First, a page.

Integrating your data across applications can be a challenge, particularly when crossing organizational and application boundaries.  A lot of the control that IT organizations take for granted is lost when going outside of the organization.  Below, I will outline a number of challenges you're likely to encounter in an integration effort and provide some guidenace to help you work through them.

In a recent Salesforce.com project, the biggest issue I faced was integrating Salesforce.com with SQL Server.  I thought it would be easy with tools like Pervasive, CastIron, and Scribe.  It even seemed doable with tools such as Salesforce.com's Dataloader.  The fact is, it's not always that easy.  There are lots of things that need to be considered to make an integration effort successful.

The first big hurdle in any integration is planning.  It's extremely important to know the data of the systems you are planning to integrate.  I highly recommend putting together an Entity Relationship Diagram (ERD) by System and Database with Tables, Views, and Stored Procedures.  Make sure you list the keys that are available and delineate any of the objects on the diagram that can be changed or modified to support integration.  This is very important as you move forward with planning because it gives you a visual road map of where your existing assets lie.

The next big step after the data is modeled is to figure out what data will be stored in the CRM system and which system will be the system of record.  This will require an ERD of your CRM solution.  In complex scenarios, the system of record could change along with the status of a record in your CRM.  For integration purposes you must know which system is the system of record for what data at all times.  Otherwise, you're likely to face some real challenges.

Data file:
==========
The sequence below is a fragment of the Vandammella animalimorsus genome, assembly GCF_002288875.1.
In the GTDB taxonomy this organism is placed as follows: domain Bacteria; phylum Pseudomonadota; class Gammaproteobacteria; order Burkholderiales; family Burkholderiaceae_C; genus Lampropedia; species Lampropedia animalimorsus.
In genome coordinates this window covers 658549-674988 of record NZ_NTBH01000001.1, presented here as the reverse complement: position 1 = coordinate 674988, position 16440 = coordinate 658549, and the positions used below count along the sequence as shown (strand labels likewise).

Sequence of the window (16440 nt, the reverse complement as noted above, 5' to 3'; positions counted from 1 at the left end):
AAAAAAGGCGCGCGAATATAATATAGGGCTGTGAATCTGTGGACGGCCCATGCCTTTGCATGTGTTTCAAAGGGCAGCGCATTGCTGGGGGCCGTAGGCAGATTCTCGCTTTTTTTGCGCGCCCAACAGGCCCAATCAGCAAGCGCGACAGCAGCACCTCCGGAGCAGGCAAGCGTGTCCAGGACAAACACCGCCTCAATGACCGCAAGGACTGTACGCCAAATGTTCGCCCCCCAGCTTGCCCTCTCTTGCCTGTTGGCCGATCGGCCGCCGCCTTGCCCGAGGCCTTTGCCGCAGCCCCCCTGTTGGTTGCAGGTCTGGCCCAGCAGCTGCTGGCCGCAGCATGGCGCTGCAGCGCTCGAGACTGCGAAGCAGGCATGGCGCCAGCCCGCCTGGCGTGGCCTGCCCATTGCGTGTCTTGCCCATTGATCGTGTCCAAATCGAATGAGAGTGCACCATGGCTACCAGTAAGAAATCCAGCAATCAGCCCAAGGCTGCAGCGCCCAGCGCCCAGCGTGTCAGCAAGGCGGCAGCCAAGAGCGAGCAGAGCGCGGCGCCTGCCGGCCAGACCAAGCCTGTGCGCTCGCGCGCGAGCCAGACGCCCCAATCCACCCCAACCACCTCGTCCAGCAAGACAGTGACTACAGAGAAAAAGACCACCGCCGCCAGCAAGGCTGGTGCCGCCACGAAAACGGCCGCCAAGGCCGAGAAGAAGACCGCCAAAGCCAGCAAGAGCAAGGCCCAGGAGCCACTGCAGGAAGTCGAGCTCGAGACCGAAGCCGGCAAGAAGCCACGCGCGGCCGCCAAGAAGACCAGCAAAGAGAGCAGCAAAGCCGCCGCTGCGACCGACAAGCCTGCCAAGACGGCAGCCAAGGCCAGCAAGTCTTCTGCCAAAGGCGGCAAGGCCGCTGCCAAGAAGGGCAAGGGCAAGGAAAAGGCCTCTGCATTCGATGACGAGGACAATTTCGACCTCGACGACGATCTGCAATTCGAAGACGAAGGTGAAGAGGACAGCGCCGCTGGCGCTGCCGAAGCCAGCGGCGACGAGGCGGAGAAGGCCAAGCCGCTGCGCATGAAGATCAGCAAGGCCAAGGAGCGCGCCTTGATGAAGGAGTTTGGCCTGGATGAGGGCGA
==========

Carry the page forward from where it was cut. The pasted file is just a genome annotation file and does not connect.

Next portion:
One thing that's very important to note is how important it is to get started early on integration.  This is not something you should wait to do until after you've created all your objects and laid out all your fields.  This effort should begin before you even pick your CRM platform.  Why? If you company is like many other's I've seen, you're likely to have a lot of duplicatation, poorly organized, denormalized, and in some cases sparse data to deal with.  This takes time to clean-up.  If you're dealing with this, it takes lots of planning to figure out what data you'll bring into CRM and how much you should tie together.  It's never a good idea to start out with bad data in your system and the more effort you put into cleaning things up, the better your ROI later.  If you're doing a migration, then you'll probably want to clean this data up in the source system prior to migration and integration.

Yes, I did just mention sparse data.  What I'm talking about here is putting plans into place early in your integration to populate missing data.  There are some great data providers out there that can augment your lead and contact data.  One of these that I've worked with in the past is Melissa Data. They provide deduplication, data augmentation, address verification, and a number of other services.  Another you might consider if you're a B2B company is Dunn & Bradstreet. 

Really the sky is the limit and it's important to be creative and do due diligence in discovering what'a available.  This can be a one time effort, or you can get creative and integrate with one of these data vendors to provide these services in real time as you add data to your system, or to add data to your systems for you.  Clearly, this is another integration data point that needs to be considered.

Now that you know your data, what data you're planning to incorporate, and where it's to be stored, it's time to choose your data integration platform.  This is a hard decision to make and it's one that shouldn't be taken lightly.  The tools can be costly and difficult to manage depending on the complexity of your environment, or they can be easy to use.  You'll need to consider speed of message delivery and processing, workflow, and the level of complexity of your specific integrations.